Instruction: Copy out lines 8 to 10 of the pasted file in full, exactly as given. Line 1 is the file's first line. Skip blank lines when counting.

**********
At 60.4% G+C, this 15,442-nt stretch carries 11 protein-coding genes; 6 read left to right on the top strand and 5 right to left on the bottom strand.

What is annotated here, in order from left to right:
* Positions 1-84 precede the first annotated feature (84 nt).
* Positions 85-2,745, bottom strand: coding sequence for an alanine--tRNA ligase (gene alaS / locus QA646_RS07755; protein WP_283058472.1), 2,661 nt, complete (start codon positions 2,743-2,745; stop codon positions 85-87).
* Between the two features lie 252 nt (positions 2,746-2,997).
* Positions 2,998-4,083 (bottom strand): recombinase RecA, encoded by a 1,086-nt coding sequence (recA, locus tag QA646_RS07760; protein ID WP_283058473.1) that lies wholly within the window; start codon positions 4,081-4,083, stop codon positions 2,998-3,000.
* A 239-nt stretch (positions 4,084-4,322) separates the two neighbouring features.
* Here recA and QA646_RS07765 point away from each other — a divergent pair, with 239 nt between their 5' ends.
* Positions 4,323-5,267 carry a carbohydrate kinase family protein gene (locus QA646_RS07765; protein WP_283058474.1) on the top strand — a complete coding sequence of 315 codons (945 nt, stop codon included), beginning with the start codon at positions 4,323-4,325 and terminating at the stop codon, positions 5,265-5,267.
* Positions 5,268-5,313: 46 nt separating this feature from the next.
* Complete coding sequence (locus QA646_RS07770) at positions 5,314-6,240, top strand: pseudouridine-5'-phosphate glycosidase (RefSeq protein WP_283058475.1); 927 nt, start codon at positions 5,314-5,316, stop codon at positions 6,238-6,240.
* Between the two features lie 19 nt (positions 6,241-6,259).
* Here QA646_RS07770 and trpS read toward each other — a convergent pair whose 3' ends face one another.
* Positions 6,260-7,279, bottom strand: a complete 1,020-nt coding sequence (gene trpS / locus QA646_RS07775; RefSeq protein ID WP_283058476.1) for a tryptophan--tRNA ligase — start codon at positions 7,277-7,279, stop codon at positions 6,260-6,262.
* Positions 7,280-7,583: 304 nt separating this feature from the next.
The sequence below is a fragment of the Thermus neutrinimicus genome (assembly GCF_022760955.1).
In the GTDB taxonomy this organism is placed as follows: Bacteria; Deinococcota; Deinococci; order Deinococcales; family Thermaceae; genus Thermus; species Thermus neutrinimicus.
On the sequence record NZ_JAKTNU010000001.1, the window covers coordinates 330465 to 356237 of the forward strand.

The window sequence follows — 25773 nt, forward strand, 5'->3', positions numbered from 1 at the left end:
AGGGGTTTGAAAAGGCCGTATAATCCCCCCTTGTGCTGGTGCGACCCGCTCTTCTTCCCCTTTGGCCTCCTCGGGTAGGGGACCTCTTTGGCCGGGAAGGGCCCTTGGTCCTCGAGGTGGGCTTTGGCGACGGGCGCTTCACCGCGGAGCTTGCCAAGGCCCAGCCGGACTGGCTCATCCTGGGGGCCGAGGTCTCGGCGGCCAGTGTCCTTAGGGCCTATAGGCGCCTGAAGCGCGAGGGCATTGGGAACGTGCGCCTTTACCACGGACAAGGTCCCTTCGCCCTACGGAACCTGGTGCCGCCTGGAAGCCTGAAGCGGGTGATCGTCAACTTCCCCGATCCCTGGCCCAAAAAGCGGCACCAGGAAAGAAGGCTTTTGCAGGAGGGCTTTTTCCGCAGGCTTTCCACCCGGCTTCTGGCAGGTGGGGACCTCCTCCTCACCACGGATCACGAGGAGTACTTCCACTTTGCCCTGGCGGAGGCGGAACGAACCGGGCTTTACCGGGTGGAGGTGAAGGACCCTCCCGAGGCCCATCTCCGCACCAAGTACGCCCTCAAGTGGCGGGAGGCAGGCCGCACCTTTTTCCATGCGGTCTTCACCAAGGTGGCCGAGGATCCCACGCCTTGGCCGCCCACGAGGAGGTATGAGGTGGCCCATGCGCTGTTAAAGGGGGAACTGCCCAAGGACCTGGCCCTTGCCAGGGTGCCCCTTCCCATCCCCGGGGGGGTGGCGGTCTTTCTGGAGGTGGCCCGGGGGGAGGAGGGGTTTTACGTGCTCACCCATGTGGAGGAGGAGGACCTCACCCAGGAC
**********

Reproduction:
* Here recA and QA646_RS07765 point away from each other — a divergent pair, with 239 nt between their 5' ends.
* Positions 4,323-5,267 carry a carbohydrate kinase family protein gene (locus QA646_RS07765; protein WP_283058474.1) on the top strand — a complete coding sequence of 315 codons (945 nt, stop codon included), beginning with the start codon at positions 4,323-4,325 and terminating at the stop codon, positions 5,265-5,267.
* Positions 5,268-5,313: 46 nt separating this feature from the next.